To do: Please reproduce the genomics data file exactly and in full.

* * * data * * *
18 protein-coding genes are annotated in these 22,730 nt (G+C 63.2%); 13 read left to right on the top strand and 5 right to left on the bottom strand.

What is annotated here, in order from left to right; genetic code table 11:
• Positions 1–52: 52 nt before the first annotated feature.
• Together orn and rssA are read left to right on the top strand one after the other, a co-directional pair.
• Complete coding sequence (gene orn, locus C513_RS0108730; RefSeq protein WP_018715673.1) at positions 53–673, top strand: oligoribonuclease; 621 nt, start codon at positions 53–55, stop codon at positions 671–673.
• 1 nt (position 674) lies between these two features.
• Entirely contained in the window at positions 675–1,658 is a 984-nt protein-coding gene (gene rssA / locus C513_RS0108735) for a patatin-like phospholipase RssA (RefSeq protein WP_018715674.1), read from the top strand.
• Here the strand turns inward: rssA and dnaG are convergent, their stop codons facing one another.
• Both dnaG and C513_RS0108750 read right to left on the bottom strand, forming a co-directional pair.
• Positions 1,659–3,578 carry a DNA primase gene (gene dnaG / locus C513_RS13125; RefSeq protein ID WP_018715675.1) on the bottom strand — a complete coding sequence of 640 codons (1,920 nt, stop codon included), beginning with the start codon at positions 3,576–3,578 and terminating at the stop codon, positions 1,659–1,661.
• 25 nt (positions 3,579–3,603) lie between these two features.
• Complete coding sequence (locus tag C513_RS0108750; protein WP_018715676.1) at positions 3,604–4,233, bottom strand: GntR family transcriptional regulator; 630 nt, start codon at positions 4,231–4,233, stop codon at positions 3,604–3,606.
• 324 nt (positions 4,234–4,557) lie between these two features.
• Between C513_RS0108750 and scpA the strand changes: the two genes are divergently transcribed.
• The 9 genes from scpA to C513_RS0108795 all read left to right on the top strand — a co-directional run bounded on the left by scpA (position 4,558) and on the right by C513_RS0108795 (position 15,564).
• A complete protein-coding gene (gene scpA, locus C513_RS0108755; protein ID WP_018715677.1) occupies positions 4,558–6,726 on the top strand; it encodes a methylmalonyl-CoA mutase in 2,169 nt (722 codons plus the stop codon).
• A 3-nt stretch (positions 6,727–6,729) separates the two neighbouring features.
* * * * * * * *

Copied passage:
18 protein-coding genes are annotated in these 22,730 nt (G+C 63.2%); 13 read left to right on the top strand and 5 right to left on the bottom strand.

What is annotated here, in order from left to right; genetic code table 11:
• Positions 1–52: 52 nt before the first annotated feature.
• Together orn and rssA are read left to right on the top strand one after the other, a co-directional pair.
• Complete coding sequence (gene orn, locus C513_RS0108730; RefSeq protein WP_018715673.1) at positions 53–673, top strand: oligoribonuclease; 621 nt, start codon at positions 53–55, stop codon at positions 671–673.
• 1 nt (position 674) lies between these two features.
• Entirely contained in the window at positions 675–1,658 is a 984-nt protein-coding gene (gene rssA / locus C513_RS0108735) for a patatin-like phospholipase RssA (RefSeq protein WP_018715674.1), read from the top strand.
• Here the strand turns inward: rssA and dnaG are convergent, their stop codons facing one another.
• Both dnaG and C513_RS0108750 read right to left on the bottom strand, forming a co-directional pair.
• Positions 1,659–3,578 carry a DNA primase gene (gene dnaG / locus C513_RS13125; RefSeq protein ID WP_018715675.1) on the bottom strand — a complete coding sequence of 640 codons (1,920 nt, stop codon included), beginning with the start codon at positions 3,576–3,578 and terminating at the stop codon, positions 1,659–1,661.
• 25 nt (positions 3,579–3,603) lie between these two features.
• Complete coding sequence (locus tag C513_RS0108750; protein WP_018715676.1) at positions 3,604–4,233, bottom strand: GntR family transcriptional regulator; 630 nt, start codon at positions 4,231–4,233, stop codon at positions 3,604–3,606.
• 324 nt (positions 4,234–4,557) lie between these two features.
• Between C513_RS0108750 and scpA the strand changes: the two genes are divergently transcribed.
• The 9 genes from scpA to C513_RS0108795 all read left to right on the top strand — a co-directional run bounded on the left by scpA (position 4,558) and on the right by C513_RS0108795 (position 15,564).
• A complete protein-coding gene (gene scpA, locus C513_RS0108755; protein ID WP_018715677.1) occupies positions 4,558–6,726 on the top strand; it encodes a methylmalonyl-CoA mutase in 2,169 nt (722 codons plus the stop codon).
• A 3-nt stretch (positions 6,727–6,729) separates the two neighbouring features.